About 0.1 to 0.5 g. of the sample is weighed in a small glass flask to which is added about 10 ml. glacial acetic acid. A pellet of dry ice about the size of a large pea is placed in the solution to dispel air. When about one-half of the dry ice has evaporated, 1 ml. of a saturated aqueous solution of potassium iodide is added and the flask swirled to dissolve the ingredients. A loosely fitting cork is placed in the flask to retain the inert atmosphere and the mixture is heated for about 15 minutes in a 60° C. oven. Immediately after removal of the flask from the oven, 10 ml. of water is added to prevent interference of air. The warm solution is promptly titrated with 0.1 N sodium thiosulfate until the color of the iodine just disappears. Starch indicator should not be added. The active oxygen content is obtained using the formula: ##EQU1##
One of two methods is employed as follows:
A. A total of 250 cc. of the sealant is added to a polyethylene container, which is then placed in an oven at 50° C. for a minimum of one day. After this period, the condition of the sealant is noted. The time necessary for the sealant to separate out as a precipitate is a measure of the room-temperature stability of the adhesive. As an approximate correlation between oven-aging and aging at room temperature, it is believed that a sealant still free from gelling after ten days of accelerated aging at 50° C. will be stable at ambient temperatures in the presence of oxygen for at least about one year.
B. A total of 5 cc. of the sealant is added to a test tube, which is then placed in a bath heated to 28° C. for a minimum of 30 minutes. As a correlation with room-temperature stability, 30 minutes of aging in the bath is approximately equivalent to one year of aging at room temperature.
The strength of the bond between threaded members is determined as follows: About two or three drops of each composition are placed on the exposed threads of separate 3/8×24 mild steel bolts (degreased), and immediately thereafter a nut (degreased) with mating threads is run onto the bolt so that the nut is directly in the thread area of the applied composition. The sealant is allowed to set and cure at room temperature for a specified period of time, normally 1/2, 1 or 24 hours, and the strength of the bond formed between the nut and bolt is then measured. The average prevailing torque for the bond is the average amount of torque required for a wrench to turn a series of three bolts for 1/4 turn, 1/2 turn, 3/4 turn and a full turn. Commercially, a bolt sealant developing an average torque of 12 inch-pounds after 24 hours of cure is considered satisfactory.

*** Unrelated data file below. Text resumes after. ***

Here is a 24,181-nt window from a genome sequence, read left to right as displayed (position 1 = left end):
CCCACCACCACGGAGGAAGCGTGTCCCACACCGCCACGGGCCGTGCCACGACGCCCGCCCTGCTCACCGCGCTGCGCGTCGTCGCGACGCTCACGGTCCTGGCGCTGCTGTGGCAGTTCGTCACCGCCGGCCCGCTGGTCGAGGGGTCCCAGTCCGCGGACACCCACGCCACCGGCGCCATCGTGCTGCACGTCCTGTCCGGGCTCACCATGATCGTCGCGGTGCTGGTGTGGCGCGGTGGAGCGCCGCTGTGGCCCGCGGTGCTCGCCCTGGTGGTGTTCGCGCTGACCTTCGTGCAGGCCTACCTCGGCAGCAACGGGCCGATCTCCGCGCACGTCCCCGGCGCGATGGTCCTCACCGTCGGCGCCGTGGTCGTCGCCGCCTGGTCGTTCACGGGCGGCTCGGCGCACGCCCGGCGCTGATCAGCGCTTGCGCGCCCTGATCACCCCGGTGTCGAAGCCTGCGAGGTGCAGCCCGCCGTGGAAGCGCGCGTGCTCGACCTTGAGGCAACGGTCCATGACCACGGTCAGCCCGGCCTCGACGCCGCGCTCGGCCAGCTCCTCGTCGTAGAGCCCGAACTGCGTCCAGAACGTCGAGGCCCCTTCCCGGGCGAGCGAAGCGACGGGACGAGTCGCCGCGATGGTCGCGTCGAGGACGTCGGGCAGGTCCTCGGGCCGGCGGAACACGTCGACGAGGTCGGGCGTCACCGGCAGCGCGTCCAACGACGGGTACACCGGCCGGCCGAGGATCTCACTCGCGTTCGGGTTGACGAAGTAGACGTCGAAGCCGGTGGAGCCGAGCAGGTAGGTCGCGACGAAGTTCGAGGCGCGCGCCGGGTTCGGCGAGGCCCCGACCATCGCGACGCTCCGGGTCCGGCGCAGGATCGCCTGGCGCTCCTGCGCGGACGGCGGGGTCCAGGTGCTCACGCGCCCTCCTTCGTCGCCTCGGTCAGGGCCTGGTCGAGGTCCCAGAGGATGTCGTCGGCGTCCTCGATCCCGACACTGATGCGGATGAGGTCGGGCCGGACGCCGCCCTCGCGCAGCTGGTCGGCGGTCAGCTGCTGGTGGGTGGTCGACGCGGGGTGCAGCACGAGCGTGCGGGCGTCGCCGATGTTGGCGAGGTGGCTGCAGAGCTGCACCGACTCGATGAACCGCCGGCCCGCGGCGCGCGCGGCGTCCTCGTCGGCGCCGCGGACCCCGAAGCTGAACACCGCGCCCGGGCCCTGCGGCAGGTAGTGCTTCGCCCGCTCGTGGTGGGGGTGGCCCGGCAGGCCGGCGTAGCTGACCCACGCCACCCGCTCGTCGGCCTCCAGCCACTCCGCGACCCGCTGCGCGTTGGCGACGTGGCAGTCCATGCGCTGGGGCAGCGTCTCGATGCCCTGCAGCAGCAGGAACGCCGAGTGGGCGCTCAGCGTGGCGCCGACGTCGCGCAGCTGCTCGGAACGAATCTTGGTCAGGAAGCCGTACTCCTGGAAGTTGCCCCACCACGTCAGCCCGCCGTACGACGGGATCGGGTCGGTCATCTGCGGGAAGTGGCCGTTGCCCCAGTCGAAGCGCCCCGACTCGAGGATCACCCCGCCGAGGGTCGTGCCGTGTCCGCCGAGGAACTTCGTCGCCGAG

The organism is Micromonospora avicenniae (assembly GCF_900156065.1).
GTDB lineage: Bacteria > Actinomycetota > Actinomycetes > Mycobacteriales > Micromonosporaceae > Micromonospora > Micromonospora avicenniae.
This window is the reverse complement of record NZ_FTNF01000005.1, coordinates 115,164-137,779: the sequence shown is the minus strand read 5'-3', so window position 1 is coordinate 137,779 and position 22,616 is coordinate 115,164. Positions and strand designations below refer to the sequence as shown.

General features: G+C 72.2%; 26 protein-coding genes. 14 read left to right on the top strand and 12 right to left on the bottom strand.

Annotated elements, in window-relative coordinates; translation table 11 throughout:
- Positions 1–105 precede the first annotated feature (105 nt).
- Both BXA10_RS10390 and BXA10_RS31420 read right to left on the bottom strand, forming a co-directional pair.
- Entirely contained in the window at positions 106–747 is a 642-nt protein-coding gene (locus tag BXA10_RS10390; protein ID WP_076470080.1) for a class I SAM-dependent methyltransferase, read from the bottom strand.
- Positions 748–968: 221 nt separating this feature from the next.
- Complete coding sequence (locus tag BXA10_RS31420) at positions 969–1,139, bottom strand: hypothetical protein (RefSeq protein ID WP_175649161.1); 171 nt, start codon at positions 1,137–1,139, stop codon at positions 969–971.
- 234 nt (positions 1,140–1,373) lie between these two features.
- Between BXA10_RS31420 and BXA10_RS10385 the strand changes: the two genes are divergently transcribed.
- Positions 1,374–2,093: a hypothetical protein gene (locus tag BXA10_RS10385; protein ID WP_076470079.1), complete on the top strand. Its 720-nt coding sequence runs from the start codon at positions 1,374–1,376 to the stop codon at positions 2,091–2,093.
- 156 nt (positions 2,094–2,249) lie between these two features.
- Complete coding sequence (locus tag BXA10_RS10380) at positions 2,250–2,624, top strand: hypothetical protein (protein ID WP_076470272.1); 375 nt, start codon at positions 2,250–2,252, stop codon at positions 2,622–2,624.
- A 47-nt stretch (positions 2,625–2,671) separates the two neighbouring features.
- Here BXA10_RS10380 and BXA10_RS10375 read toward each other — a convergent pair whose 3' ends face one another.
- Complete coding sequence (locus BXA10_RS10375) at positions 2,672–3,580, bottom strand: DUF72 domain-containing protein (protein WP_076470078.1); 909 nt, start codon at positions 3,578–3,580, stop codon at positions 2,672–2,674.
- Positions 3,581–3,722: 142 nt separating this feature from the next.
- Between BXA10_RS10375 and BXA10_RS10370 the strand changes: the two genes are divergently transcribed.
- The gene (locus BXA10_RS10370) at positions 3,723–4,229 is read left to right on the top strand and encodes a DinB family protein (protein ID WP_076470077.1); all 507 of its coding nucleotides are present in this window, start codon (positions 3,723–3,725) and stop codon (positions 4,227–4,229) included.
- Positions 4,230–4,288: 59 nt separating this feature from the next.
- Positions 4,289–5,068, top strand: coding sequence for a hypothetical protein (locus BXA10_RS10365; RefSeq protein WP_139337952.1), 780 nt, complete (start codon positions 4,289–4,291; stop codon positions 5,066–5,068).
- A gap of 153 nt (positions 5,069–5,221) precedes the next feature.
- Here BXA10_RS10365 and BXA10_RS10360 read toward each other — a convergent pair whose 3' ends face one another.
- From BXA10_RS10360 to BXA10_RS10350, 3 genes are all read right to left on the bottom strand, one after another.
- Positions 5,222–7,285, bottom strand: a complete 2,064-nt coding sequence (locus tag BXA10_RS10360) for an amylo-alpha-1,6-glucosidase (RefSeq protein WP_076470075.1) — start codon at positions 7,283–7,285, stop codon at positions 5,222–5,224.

The following examples serve to illustrate further the embodiments of the present invention. In the examples, all parts and percentages are given by weight and all temperatures in degrees Celsius unless otherwise noted.
A wide-mouth, quart-size bottle of high-density polyethylene, fitted with a non-metallic stirrer and covered with polyethylene film, was charged with the following ingredients in the given amounts:
______________________________________ Approximate WeightIngredients Percent______________________________________Triethyleneglycol dimethacrylate containing0.008% hydroquinone as stabilizer 98.20Saccharin 1.49N,N-Dimethyl-p-toluidine 0.30Dye 0.005Fluorescent agent 0.005 100.000______________________________________
To this composition was added 26 ppm. (0.0026% based on total composition) by weight of oxalic acid as chelator. The mixture was stirred until all components dissolved and was then heated with stirring at 60°-65° C. After about 24 hours of heating, the resultant composition had an active oxygen content of about 240 ppm. On testing as above described, the composition was found to have an average prevailing torque of 373 in.-lb. after a 24-hour cure.